1 – 5 Days
Rigor mortis ends at the beginning of this stage and the body again becomes pliable. If the body happens to be discovered, presentable, and in a mortuary, the undertaker takes advantage of this stage to position the body for presentation at a funeral (folding hands and such). At 24 to 72 hours, internal microbes putrefy the intestines and the pancreas begins to digest itself. This process liquefies the insides. In 3 to 5 days, decay starts to produce large blisters all over the body.
8 – 10 Days
Bacteria, located in the intestines, feed off of dead tissue and give off gases. These gases cause the belly to begin to swell. The body starts to emit an odor during this purification. This is also called “the bloat stage.” The tongue will protrude out of the mouth due to the swelling of tissues in the neck and face.
This swelling of the neck and facial tissues makes the body hard to identify if it is found at this stage after death. The formation of gases also causes any remaining feces or liquid in the body to be forced out. The color of the body changes from red to green as the red blood cells decompose.
The hairs, nails, and teeth begin to detach very easily. The skin slippage during this stage can make it hard to move a body if discovered in this condition. Hopefully, if the teeth fall out they don’t fall far from the body, because this may be the only way to identify the body at this point. The skin becomes glove-like and can easily slip away from decaying muscle and connective tissue lying just below.
The skin begins to liquefy from internal gases and decaying or dries out, depending on environmental circumstances. Several types of insects feed on the body and cause the liquefaction of the dying skin cells. Some of the first insects on the scene are blowflies. If the conditions are right, the body dries out instead of liquefying in a process called butyric fermentation or mummification.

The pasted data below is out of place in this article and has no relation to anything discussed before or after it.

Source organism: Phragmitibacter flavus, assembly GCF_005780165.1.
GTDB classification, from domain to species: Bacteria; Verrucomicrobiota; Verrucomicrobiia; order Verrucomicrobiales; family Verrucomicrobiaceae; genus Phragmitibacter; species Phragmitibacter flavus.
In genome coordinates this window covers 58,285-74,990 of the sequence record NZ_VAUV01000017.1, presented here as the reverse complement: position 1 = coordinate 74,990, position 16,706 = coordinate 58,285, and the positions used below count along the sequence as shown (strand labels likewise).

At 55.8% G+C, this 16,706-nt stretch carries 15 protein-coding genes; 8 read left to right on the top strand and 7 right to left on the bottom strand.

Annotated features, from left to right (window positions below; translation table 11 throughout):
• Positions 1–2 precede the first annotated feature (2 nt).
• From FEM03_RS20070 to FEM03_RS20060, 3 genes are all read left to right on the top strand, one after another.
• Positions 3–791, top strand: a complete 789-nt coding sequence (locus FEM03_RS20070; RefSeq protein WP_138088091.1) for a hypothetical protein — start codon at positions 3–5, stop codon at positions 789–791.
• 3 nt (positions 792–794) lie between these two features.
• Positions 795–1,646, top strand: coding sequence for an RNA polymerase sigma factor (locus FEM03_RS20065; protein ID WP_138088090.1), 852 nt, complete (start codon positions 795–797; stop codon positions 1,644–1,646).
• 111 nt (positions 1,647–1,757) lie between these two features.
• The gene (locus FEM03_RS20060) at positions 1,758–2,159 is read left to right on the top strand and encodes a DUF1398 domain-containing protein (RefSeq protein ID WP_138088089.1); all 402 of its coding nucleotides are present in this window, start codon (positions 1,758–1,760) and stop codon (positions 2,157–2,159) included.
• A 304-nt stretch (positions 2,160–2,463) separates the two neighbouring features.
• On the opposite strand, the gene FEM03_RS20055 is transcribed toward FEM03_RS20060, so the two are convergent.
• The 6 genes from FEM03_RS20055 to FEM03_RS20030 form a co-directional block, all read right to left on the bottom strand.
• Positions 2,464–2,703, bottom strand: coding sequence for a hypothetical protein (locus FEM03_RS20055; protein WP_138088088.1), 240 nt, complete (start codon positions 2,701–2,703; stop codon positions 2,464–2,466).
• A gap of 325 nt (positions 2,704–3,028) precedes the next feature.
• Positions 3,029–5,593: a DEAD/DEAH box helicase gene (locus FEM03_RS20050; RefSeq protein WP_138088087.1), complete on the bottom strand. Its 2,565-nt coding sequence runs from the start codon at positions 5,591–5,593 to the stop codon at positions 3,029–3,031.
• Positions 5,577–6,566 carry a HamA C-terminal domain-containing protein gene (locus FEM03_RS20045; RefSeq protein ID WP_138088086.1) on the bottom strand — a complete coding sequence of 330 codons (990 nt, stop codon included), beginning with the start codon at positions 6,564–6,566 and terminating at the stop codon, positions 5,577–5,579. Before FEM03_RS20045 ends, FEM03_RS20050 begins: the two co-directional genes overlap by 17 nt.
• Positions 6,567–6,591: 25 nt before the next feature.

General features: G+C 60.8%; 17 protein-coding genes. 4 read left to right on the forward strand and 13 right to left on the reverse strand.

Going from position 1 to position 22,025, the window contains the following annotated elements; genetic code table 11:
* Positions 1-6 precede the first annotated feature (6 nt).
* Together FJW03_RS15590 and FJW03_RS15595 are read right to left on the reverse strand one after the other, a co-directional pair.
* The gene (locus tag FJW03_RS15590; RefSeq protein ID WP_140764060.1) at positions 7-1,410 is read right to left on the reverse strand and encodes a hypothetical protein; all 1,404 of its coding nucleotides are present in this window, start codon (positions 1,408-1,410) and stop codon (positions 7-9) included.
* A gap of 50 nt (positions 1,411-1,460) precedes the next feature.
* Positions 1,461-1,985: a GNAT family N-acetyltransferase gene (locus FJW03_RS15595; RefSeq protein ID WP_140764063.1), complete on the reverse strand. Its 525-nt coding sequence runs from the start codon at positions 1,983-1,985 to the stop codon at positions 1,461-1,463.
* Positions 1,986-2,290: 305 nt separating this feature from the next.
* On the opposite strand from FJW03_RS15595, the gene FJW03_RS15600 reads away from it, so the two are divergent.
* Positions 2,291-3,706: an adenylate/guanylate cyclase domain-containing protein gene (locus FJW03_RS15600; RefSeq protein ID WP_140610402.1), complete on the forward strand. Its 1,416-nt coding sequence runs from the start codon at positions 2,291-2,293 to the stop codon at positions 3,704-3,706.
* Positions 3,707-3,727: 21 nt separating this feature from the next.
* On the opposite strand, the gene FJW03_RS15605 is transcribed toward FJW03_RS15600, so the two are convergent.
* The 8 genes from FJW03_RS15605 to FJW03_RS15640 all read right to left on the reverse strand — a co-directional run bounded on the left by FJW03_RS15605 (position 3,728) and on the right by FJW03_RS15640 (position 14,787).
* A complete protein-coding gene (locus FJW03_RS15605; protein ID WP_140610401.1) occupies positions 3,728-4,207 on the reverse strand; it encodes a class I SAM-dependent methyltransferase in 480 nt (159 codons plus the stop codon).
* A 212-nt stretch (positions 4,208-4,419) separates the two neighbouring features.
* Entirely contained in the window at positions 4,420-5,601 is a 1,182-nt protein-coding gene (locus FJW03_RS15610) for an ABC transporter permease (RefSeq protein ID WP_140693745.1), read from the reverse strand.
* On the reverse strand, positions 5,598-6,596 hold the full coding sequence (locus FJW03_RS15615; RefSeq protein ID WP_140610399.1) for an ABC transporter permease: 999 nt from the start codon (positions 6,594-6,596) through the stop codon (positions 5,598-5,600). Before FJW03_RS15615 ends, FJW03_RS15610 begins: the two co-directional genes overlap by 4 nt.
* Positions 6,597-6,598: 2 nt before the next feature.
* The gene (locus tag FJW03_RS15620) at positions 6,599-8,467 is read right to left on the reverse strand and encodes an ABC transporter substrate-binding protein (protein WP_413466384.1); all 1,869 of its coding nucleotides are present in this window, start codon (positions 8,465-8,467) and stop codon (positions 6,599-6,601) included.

A body is also considered to be mummified when all of the organs are gone due to the feeding insects.
As the process of mummification is finishing, the body’s fat begins to breakdown and turns into a crumbly-white waxy substance called adipocere, also known as “grave wax.” It’s this stage where the putrid odor of the dying flesh on the corpse starts to deplete exponentially. It is believed, in the 17th century, that some individuals were known to use this adipocere to make candles for the use at the mummy’s vigil. The “grave wax” can also be important if the body is found at this stage because the adipocere can help retain body and facial features used in recognition, as well as any wounds or injuries that may have caused the death.
Circa 1 Year
During this time span and depending on environmental circumstances, carrion eaters such as hyenas, large birds of prey (vultures, bald eagles, etc.) raccoons, and opossum have reduced the corpse to bones and other hard fragments of the body. Of the remains, teeth are the most resilient substance in the body. So even in the case of bone erosion, the remaining teeth can be used for identification purposes. At this stage, most bodies found will have to be identified by dental records. If the technology or DNA profile for comparison is available, DNA can also be extracted from teeth or bones for identification.